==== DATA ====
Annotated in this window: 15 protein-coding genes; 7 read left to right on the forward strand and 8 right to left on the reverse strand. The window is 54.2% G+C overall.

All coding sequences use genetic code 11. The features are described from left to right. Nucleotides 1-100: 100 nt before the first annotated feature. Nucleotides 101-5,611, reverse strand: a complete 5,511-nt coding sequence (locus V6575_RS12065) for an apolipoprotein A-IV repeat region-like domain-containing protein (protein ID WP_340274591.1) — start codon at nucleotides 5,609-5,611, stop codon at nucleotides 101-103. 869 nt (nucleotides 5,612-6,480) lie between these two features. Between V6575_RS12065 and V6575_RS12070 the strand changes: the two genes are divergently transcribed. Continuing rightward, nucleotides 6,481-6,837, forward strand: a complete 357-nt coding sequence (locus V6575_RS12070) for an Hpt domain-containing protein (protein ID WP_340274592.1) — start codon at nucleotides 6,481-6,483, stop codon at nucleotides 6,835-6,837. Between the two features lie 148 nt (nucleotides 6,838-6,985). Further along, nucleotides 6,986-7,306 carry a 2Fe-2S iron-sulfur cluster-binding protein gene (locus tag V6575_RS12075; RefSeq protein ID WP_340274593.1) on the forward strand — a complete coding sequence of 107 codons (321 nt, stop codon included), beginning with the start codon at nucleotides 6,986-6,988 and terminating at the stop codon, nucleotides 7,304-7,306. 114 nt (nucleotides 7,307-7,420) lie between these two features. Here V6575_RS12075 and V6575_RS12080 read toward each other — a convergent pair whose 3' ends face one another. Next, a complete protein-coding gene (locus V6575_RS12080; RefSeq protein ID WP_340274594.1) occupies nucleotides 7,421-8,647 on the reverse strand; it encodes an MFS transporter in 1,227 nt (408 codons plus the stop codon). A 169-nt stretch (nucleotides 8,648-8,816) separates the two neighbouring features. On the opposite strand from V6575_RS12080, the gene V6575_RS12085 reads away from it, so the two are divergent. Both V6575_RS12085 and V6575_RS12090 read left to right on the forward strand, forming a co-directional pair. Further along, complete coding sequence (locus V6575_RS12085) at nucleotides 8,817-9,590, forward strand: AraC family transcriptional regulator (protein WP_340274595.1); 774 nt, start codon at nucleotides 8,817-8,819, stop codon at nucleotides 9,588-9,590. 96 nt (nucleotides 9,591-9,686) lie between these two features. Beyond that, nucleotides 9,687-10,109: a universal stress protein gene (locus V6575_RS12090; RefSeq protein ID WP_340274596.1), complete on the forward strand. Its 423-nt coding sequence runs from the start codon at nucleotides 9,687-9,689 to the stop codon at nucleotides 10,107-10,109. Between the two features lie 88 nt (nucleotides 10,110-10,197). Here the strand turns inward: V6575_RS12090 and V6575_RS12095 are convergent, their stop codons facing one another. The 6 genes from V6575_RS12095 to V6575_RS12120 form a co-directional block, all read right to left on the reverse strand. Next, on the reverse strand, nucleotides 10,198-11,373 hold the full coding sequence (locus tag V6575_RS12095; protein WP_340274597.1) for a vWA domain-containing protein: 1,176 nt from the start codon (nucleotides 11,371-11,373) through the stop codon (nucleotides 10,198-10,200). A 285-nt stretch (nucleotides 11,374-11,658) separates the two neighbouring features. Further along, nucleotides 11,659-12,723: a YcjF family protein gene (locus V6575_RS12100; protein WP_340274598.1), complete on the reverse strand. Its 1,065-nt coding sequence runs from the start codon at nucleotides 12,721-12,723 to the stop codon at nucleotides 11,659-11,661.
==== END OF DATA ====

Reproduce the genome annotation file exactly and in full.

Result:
Annotated in this window: 15 protein-coding genes; 7 read left to right on the forward strand and 8 right to left on the reverse strand. The window is 54.2% G+C overall.

All coding sequences use genetic code 11. The features are described from left to right. Nucleotides 1-100: 100 nt before the first annotated feature. Nucleotides 101-5,611, reverse strand: a complete 5,511-nt coding sequence (locus V6575_RS12065) for an apolipoprotein A-IV repeat region-like domain-containing protein (protein ID WP_340274591.1) — start codon at nucleotides 5,609-5,611, stop codon at nucleotides 101-103. 869 nt (nucleotides 5,612-6,480) lie between these two features. Between V6575_RS12065 and V6575_RS12070 the strand changes: the two genes are divergently transcribed. Continuing rightward, nucleotides 6,481-6,837, forward strand: a complete 357-nt coding sequence (locus V6575_RS12070) for an Hpt domain-containing protein (protein ID WP_340274592.1) — start codon at nucleotides 6,481-6,483, stop codon at nucleotides 6,835-6,837. Between the two features lie 148 nt (nucleotides 6,838-6,985). Further along, nucleotides 6,986-7,306 carry a 2Fe-2S iron-sulfur cluster-binding protein gene (locus tag V6575_RS12075; RefSeq protein ID WP_340274593.1) on the forward strand — a complete coding sequence of 107 codons (321 nt, stop codon included), beginning with the start codon at nucleotides 6,986-6,988 and terminating at the stop codon, nucleotides 7,304-7,306. 114 nt (nucleotides 7,307-7,420) lie between these two features. Here V6575_RS12075 and V6575_RS12080 read toward each other — a convergent pair whose 3' ends face one another. Next, a complete protein-coding gene (locus V6575_RS12080; RefSeq protein ID WP_340274594.1) occupies nucleotides 7,421-8,647 on the reverse strand; it encodes an MFS transporter in 1,227 nt (408 codons plus the stop codon). A 169-nt stretch (nucleotides 8,648-8,816) separates the two neighbouring features. On the opposite strand from V6575_RS12080, the gene V6575_RS12085 reads away from it, so the two are divergent. Both V6575_RS12085 and V6575_RS12090 read left to right on the forward strand, forming a co-directional pair. Further along, complete coding sequence (locus V6575_RS12085) at nucleotides 8,817-9,590, forward strand: AraC family transcriptional regulator (protein WP_340274595.1); 774 nt, start codon at nucleotides 8,817-8,819, stop codon at nucleotides 9,588-9,590. 96 nt (nucleotides 9,591-9,686) lie between these two features. Beyond that, nucleotides 9,687-10,109: a universal stress protein gene (locus V6575_RS12090; RefSeq protein ID WP_340274596.1), complete on the forward strand. Its 423-nt coding sequence runs from the start codon at nucleotides 9,687-9,689 to the stop codon at nucleotides 10,107-10,109. Between the two features lie 88 nt (nucleotides 10,110-10,197). Here the strand turns inward: V6575_RS12090 and V6575_RS12095 are convergent, their stop codons facing one another. The 6 genes from V6575_RS12095 to V6575_RS12120 form a co-directional block, all read right to left on the reverse strand. Next, on the reverse strand, nucleotides 10,198-11,373 hold the full coding sequence (locus tag V6575_RS12095; protein WP_340274597.1) for a vWA domain-containing protein: 1,176 nt from the start codon (nucleotides 11,371-11,373) through the stop codon (nucleotides 10,198-10,200). A 285-nt stretch (nucleotides 11,374-11,658) separates the two neighbouring features. Further along, nucleotides 11,659-12,723: a YcjF family protein gene (locus V6575_RS12100; protein WP_340274598.1), complete on the reverse strand. Its 1,065-nt coding sequence runs from the start codon at nucleotides 12,721-12,723 to the stop codon at nucleotides 11,659-11,661.